As temperatures drop, rodents seek warmth in your house

As temperatures get colder out, everything that’s living outside is on the hunt for a warm, dry place to sleep… many inside your home.

“Any time we break down below 40 degrees, I’m getting phone calls,” said Todd Arrington, wildlife exclusion manager at Hilton Head Exterminators, where phones have been ringing off the hook since temperatures began to drop in January.

“They don’t wanna be outside, they want to be somewhere nice and warm, just like you,” he said.

He’s not talking about bugs. “We’re not talking about ant traps, we’re not talking about the spray your pest-control guy sprays around the outside of your house,” Arrington said, “That’s great for bugs and insects, but it’s not gonna help you when it comes to wildlife and rodents.”

Arrignton took News Three to a house in the Sea Pines Plantation to demonstrate the issue.

“Look up, there’s a hole, right up here…. where they got in,” he said, “They chewed through to get to the spray foam.”

Many folks calling in for help were spotting signs like this….

“Look up here and you’ll see some droppings on the ledge and there’s droppings inside the pile of spray foam you’ll see little black dots look like big fat pieces of rice.”

Arrignton said there are a lot of places rodents can get in, “whether they come through the dryer duct line… your exhaust vent under your hood.”

He said “a mouse needs just over a quarter inch to get through; a rat needs just a half inch to get through.”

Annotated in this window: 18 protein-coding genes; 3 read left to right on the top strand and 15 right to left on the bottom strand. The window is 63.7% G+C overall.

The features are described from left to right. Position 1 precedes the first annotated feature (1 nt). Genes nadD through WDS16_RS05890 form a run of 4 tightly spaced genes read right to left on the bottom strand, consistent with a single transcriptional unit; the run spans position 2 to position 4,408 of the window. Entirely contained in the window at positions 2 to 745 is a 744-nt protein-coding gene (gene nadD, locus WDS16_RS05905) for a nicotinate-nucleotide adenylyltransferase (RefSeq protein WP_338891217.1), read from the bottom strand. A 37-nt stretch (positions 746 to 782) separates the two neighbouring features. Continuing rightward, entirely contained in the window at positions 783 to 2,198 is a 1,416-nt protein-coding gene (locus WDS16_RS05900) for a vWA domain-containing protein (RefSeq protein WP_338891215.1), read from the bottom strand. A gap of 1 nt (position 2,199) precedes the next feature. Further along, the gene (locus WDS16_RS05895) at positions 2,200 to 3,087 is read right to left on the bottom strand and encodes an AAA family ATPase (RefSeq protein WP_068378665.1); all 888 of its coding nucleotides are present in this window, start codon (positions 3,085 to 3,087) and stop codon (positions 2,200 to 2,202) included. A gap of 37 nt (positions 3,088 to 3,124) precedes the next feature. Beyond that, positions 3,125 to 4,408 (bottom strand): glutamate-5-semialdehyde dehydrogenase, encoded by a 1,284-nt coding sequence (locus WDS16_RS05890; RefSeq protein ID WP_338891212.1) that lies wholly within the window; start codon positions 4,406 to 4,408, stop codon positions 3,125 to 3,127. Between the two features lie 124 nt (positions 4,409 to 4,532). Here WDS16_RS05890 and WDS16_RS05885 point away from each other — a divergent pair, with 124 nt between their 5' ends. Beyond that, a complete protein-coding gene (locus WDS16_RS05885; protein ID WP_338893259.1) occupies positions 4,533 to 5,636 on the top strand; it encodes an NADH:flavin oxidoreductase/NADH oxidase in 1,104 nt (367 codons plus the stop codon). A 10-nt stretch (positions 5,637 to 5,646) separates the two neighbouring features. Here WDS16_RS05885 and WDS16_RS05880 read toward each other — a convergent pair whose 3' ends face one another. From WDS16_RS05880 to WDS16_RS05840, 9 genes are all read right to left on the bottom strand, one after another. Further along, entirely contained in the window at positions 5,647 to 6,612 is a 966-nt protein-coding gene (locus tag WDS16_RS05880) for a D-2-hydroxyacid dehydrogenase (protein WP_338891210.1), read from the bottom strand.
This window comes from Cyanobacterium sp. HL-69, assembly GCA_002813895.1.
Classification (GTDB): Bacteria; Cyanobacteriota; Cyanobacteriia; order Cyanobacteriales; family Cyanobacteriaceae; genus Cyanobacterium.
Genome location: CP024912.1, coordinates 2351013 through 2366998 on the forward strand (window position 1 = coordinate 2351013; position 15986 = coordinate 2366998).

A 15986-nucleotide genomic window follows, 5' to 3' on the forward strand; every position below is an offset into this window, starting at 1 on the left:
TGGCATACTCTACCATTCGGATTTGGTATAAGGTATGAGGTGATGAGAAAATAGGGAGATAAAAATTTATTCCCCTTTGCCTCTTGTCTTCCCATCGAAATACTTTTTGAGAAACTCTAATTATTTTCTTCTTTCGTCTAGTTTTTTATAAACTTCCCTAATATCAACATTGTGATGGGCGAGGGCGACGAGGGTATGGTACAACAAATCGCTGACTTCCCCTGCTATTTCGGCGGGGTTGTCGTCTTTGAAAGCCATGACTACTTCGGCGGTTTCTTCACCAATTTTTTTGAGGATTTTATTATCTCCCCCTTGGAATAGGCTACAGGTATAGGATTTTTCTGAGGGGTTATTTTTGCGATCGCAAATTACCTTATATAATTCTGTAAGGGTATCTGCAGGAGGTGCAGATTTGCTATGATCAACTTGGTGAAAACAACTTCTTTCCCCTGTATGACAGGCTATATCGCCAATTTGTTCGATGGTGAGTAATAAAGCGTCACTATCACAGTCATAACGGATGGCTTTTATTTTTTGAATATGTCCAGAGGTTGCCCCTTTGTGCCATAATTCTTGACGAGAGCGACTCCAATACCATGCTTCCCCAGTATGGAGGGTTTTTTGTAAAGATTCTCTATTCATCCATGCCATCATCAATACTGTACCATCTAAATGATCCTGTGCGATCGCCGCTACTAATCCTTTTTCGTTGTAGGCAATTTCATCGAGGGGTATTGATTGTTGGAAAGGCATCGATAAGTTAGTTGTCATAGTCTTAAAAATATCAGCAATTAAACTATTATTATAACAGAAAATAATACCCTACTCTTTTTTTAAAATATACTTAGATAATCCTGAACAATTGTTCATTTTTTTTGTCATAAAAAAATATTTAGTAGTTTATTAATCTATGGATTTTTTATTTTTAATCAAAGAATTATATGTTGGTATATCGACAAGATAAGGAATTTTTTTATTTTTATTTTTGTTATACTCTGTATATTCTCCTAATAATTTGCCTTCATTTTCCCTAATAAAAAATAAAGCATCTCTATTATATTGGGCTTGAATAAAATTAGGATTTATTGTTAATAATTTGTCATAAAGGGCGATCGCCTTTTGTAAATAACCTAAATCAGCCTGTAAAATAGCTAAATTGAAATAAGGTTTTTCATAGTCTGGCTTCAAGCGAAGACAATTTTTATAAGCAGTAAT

“When you’re walking around the outside of your house, check your soffits, your eves,” Arrignton said as he pointed up to an eve that was coming off, “See how this one has come loose? All it takes is for a critter to start chewing on that edge, make a bigger hole, and it’ll get in your house.”

Next to it, he said be sure to check your soffit vents, “It’ll notoriously start to rot… because you had them painted you don’t know they’re rotted.

He said if you can put your finger through it without much effort, then a rodent can definitely get do the same.

The biggest holes are left after pipes like air conditioning are installed.

In the crawl space of the home, he pointed at hardware cloth placed around a pipe.

“There actually used to be a big hole right around this pipe right here where it was split,” he said, “Wire’s been installed over top of it to seal the gap. That’s something you can do at home. If you pick up hardware cloth and little wire ties, and tie in place, to seal up the hole.”

After closing up the hole with wire, be sure to run silicone around it to seal up any remaining gaps a rodent could get their teeth around.

If a rodent gets in your home, they can find a path to get anywhere.

“In your attic or crawl space, you have power lines that run up through your walls. Well the way they run up through your walls is through holes that were drilled for those lines to go through, those holes are just even a little bit bigger than they should be, they can start chewing around that hole to make a big enough hole to get through, and then they’re in your walls, and that they have full access.”

He also suggests to keep all food sealed in plastic containers where rodents can’t get through. “Especially your dog food, believe it or not the rodents love it, it’s full of protein,” he said.

“Every so often, once a year, twice a year, check your house out,” Arrington said, “It’ll save you a lot more money later and keep you rodent free.”

The best thing you can do is keep your home clean, he says, the more clean you are, the less likely these critters are to get in and make your home theirs.


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